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Scott AFB hosts JROTC Cadet Advanced Leadership Course

  • Published
  • By Staff Sgt. Solomon Cook
  • 375th Air Mobility Wing Public Affairs

Leadership is something that can be taught at a young age, and for a group of local JROTC students, their foundational leadership skills were built during the JROTC Cadet Advanced Leadership Course, CALC, at Scott in a weeklong visit June 5-9, 2023.

During the visit, cadets from six schools throughout Missouri and Illinois went through daily classroom instruction, open ranks with uniform inspections, and concluded with a graduation and certificate presentation.

The cadets, primarily rising juniors and seniors, were handpicked by their school’s cadre for their observed leadership ability. CALC is intended to focus foster and grow those leadership skills for years to come.

“Cadets were selected because they have been identified as future leaders in the corps for next year,” explained retired Lt. Col. Jeff Ditlevson, Gateway STEM Senior Aerospace Science Instructor. “The course is designed to help identify possible weak spots where they might need some improvement, but also build those areas where they already might be strong. Additionally, it gives them some overall awareness of the mission of Scott.”

To ensure the cadets had an opportunity to lead and have confidence instilled in them, various leadership roles rotated daily throughout the course of the week.

“We have a commander and a first sergeant who are identified at the beginning of every day who assume those leadership roles among their peers,” Ditlevson said. “They help lead the course. Even though [the cadre] are busy and behind the scenes making things happen, we try to have as little involvement in the running of the course as we can. Ideally, this is designed to let the cadets manage themselves as much as they can.”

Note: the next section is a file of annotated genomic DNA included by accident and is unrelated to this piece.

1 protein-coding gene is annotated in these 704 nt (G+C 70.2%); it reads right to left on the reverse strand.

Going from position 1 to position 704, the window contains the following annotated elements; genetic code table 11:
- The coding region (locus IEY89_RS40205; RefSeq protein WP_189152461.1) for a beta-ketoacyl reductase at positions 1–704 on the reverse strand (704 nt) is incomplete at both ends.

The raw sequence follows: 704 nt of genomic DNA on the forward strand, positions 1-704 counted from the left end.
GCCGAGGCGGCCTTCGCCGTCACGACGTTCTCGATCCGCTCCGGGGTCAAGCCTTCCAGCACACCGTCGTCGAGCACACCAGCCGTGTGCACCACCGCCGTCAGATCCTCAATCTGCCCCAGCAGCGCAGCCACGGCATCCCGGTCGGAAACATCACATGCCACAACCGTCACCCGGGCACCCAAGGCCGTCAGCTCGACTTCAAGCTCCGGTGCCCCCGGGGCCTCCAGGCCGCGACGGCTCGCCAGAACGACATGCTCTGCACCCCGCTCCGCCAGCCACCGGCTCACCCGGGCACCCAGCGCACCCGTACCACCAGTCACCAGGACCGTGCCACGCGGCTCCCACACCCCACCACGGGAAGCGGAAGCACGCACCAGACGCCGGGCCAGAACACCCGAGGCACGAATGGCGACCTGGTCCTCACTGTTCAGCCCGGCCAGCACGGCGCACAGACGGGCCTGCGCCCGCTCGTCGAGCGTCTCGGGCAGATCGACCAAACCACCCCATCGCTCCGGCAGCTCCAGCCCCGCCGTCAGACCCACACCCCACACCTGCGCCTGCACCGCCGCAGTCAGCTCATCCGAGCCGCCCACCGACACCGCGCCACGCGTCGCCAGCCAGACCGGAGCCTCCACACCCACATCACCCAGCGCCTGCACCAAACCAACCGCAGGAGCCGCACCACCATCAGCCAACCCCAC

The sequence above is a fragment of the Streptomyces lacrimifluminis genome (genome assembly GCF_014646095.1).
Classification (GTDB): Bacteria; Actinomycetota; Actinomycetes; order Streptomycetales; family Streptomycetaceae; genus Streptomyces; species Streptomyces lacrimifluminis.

In addition to the cadets’ classroom curriculum, they also had the chance to interact with operational servicemembers where they learned about different career fields.

“We've been to the kennel and saw the K-9s. I barely could watch because my allergies, but I saw Col. D get bit by a dog [in a bite suit], it was kind of funny,” a University City High School AFJROTC cadet said while laughing. “We also went to [375th Civil Engineer emergency management]. We saw what they have to wear, they showed us that is slows them down and a little bit being in the suits.”

The upcoming high school senior explained that for her, interacting with the cadets from other schools was a highlight for her that helped to put individuals’ differences in perspective.

“We experienced teamwork activities,” she said. “My unit, we’re kind of a small unit. We've all known each other for a minute. Being in this environment, it helped me understand other people's emotions and how to deal with people with different personalities. We all come from different places. We all have learned different things. Coming together and putting our different experiences in one place really has been a great opportunity for me.”

She further explained that when she was commander for the day, she came across a few groups that were not meshing as well as they should. In her leadership role, she had the opportunity to help other cadets through conflict resolution and interpersonal issues.

“When I was commander, I had to make sure everyone felt like they belonged with their wingman, and I came across a couple groups that did not feel connected, she recounted. “I feel like being a leader, I had to do more. I spoke with both of them together, not just one person alone, because it's to takes two people.”

Ditlevson, who served in the Air Force for 21 years, says that anecdotes like these are what motivates him to keep serving in his current role.

“We get the opportunity to reach out to the cadets,” he said. “We are making an impact with a totally different audience. I’ve got kids who come back after having graduated years ago. They'll come back to the school and say, ‘Col. D, I still look back at joining JROTC, and it's the best decision I ever made. The things you taught me in JROTC I still apply those things in my life.’ That's the feedback that makes me want to keep doing it.”

The weeklong event concluded June 9 at the 435th Training Squadron certificates of completion were presented. Additionally, those identified as exemplars were given additional awards and praise. As the cadets made their way into summer break, many said they would take the lessons learned while at Scott and implement them next year and years to come.